Implications of Ilott v Mitson for testators and beneficiaries

Implications of Ilott v Mitson for testators and beneficiaries


Author: Naomi Neville

Applies to: England and Wales

The media has described the recent Ilott v Mitson [2015] EWCA Civ 797 Court of Appeal decision as a 'landmark ruling'. In fact, the law relating to this matter, the Inheritance (Provision for Dependents) Act 1975, has been around for many years.

It has always been important for individuals to consider the impact of this law when drafting a will, especially when considering disinheriting one or more family members. In this case, Heather Ilott's mother Melita Jackson left her £500,000 estate to the RSPCA, RSPB and Blue Cross animal charities after her death in 2004.

Mrs Ilott, now 54, had eloped to marry her boyfriend at the age of 17 and her mother had apparently never forgiven her. Despite several attempts at repairing the relationship, Mrs Ilott and Mrs Jackson had been estranged for 25 years and Mrs Ilott was aware that her mother had excluded her from her will. Mrs Ilott was eventually successful in challenging the will under the Inheritance Act 1975 after eight years of legal action.

Many reports suggest that the ruling widens the existing law to allow all adult children of independent financial means to bring challenges to their parents' wills if provision is insufficient or they have been disinherited, even when the testator had made their wishes clear.

Under the Inheritance Act 1975 it has always been possible for adult children to argue that reasonable provision has not been made for them. The courts have tended to form the view that adult children would need to demonstrate some form of financial dependence in order for any provision to be expected.

In this particular instance, an adult child with a lengthy history of estrangement from the parent, and with no financial dependency on that parent has been awarded a significant portion of the estate, contrary to the testator's expressed wishes.

The circumstances of this case are unique, and the Court of Appeal used its wide discretion to take into account many relevant facts in coming to the conclusion that Mrs Jackson had not made reasonable provision for her daughter.

Mrs Ilott, who has five children, was of limited means and was in receipt of state benefits and had no pension. In addition, Mrs Jackson had no connection during her lifetime with the charities she chose to benefit. One additional major fact considered by the Court of Appeal was that Mrs Ilott was an only child.

Although the Court did not wish to apportion blame, as there was no suggestion that Mrs Ilott wanted to be estranged from her mother, it did consider that in life (and in being disinherited) she had been treated unreasonably, capriciously and harshly by her mother.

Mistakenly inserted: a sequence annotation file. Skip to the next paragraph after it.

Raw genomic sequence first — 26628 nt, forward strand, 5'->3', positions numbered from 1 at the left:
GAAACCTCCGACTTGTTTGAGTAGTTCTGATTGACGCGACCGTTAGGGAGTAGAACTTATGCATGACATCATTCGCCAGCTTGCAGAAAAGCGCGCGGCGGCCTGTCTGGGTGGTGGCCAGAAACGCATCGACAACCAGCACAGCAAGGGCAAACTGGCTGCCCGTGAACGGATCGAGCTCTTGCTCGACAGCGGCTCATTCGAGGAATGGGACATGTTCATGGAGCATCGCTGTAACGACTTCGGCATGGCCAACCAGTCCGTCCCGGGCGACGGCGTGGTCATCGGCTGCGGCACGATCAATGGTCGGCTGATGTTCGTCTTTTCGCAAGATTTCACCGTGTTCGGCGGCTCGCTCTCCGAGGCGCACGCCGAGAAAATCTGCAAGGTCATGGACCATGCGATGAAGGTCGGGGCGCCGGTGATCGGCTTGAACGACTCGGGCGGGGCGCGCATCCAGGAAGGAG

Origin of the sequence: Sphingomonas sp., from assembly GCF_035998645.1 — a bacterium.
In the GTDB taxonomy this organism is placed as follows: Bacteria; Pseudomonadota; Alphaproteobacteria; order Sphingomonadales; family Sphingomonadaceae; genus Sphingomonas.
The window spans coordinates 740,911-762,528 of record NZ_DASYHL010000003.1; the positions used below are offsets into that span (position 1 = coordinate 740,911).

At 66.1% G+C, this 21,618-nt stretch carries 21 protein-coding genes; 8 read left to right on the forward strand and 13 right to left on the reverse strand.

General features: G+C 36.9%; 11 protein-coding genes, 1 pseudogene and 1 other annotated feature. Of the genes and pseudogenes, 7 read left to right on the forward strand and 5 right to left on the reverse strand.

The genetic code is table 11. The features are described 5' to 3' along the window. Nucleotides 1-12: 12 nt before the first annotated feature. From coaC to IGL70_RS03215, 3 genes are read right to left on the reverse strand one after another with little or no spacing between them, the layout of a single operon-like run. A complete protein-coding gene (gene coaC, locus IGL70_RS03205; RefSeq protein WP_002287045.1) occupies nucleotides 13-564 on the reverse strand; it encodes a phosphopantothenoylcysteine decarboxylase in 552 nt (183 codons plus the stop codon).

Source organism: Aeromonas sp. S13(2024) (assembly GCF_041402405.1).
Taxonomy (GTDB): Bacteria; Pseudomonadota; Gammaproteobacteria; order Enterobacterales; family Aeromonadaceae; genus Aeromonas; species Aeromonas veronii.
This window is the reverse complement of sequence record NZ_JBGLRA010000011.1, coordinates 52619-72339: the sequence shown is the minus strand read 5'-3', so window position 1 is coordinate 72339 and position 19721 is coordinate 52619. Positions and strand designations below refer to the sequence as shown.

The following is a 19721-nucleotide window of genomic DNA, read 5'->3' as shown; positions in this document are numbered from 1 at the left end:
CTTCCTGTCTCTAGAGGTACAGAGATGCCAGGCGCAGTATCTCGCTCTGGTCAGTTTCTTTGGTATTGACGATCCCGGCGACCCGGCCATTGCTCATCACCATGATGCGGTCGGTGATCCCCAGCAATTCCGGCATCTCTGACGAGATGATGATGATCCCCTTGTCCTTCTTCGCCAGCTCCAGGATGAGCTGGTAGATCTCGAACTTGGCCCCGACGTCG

However, the Court also concluded that as there was no financial dependence in life, there was no obligation for the Court to provide an income to fund all of Mrs Ilott's future needs but that no provision at all was clearly unreasonable.

The individual circumstances of this case are unique, such that the ruling will not have the blanket effect of 'making a will worthless' as some media reports have suggested.

However, there remain some serious implications to be taken into account by all testators when drawing up and reviewing their wills in future, particularly if the estate is significantly large.

People can still disinherit their children (although children cannot easily be disinherited under Scots law) but they will have to have good reasons for doing so and these reasons will need to be carefully documented in some detail.

Objectively held rational reasons for disinheritance may hold more weight that purely emotional reasons and testators may also be required to explain at length what connects them to the people or organisations that they have included as beneficiaries in their will.

The ruling does however reinforce the importance of taking professional advice when preparing a will and regularly revising and updating the will itself and any accompanying letter of wishes. This is especially true for high net worth individuals whose estate is likely to be substantial, but it is equally applicable to anyone making a will.

By the time rising property values, pension pot, life assurance, and savings are factored in, estates can be worth considerably more than imagined, so anyone making or reviewing their will should seek specialist professional advice.


This document is for informational purposes only and does not constitute legal advice. It is recommended that specific professional advice is sought before acting on any of the information given.

About the Author

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Naomi Neville


03700 86 6838

Naomi is an experienced private client lawyer who advises on wills, trusts and powers of attorney. She has particular expertise in lifetime and post-death tax planning for high net worth individuals and is a full member of the Society of Trust and Estate Practitioners (STEP). She is also an active member of Solicitors for the Elderly and a member of the Law Society's Private Client Section.

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